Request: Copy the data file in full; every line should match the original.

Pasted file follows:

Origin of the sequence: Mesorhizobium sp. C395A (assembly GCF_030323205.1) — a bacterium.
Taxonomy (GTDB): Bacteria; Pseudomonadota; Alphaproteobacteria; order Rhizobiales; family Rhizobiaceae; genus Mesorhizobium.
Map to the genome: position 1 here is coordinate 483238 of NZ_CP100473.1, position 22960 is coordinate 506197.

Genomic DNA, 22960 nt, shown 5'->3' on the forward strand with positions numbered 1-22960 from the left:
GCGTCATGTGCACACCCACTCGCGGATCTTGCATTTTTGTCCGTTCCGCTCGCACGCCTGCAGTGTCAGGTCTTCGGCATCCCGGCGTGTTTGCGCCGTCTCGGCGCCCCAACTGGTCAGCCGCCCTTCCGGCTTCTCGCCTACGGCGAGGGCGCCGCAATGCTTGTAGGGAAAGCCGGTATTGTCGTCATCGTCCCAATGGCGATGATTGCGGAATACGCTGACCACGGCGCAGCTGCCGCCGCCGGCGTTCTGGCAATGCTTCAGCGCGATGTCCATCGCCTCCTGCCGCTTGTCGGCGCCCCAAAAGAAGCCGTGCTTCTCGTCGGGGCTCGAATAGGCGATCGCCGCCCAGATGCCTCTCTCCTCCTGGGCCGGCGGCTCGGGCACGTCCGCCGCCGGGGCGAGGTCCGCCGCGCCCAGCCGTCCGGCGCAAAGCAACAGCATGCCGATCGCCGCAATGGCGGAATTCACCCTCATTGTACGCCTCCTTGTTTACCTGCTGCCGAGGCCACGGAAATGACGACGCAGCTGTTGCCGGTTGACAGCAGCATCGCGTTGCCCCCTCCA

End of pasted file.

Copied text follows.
Origin of the sequence: Mesorhizobium sp. C395A (assembly GCF_030323205.1) — a bacterium.
Taxonomy (GTDB): Bacteria; Pseudomonadota; Alphaproteobacteria; order Rhizobiales; family Rhizobiaceae; genus Mesorhizobium.
Map to the genome: position 1 here is coordinate 483238 of NZ_CP100473.1, position 22960 is coordinate 506197.

Genomic DNA, 22960 nt, shown 5'->3' on the forward strand with positions numbered 1-22960 from the left:
GCGTCATGTGCACACCCACTCGCGGATCTTGCATTTTTGTCCGTTCCGCTCGCACGCCTGCAGTGTCAGGTCTTCGGCATCCCGGCGTGTTTGCGCCGTCTCGGCGCCCCAACTGGTCAGCCGCCCTTCCGGCTTCTCGCCTACGGCGAGGGCGCCGCAATGCTTGTAGGGAAAGCCGGTATTGTCGTCATCGTCCCAATGGCGATGATTGCGGAATACGCTGACCACGGCGCAGCTGCCGCCGCCGGCGTTCTGGCAATGCTTCAGCGCGATGTCCATCGCCTCCTGCCGCTTGTCGGCGCCCCAAAAGAAGCCGTGCTTCTCGTCGGGGCTCGAATAGGCGATCGCCGCCCAGATGCCTCTCTCCTCCTGGGCCGGCGGCTCGGGCACGTCCGCCGCCGGGGCGAGGTCCGCCGCGCCCAGCCGTCCGGCGCAAAGCAACAGCATGCCGATCGCCGCAATGGCGGAATTCACCCTCATTGTACGCCTCCTTGTTTACCTGCTGCCGAGGCCACGGAAATGACGACGCAGCTGTTGCCGGTTGACAGCAGCATCGCGTTGCCCCCTCCA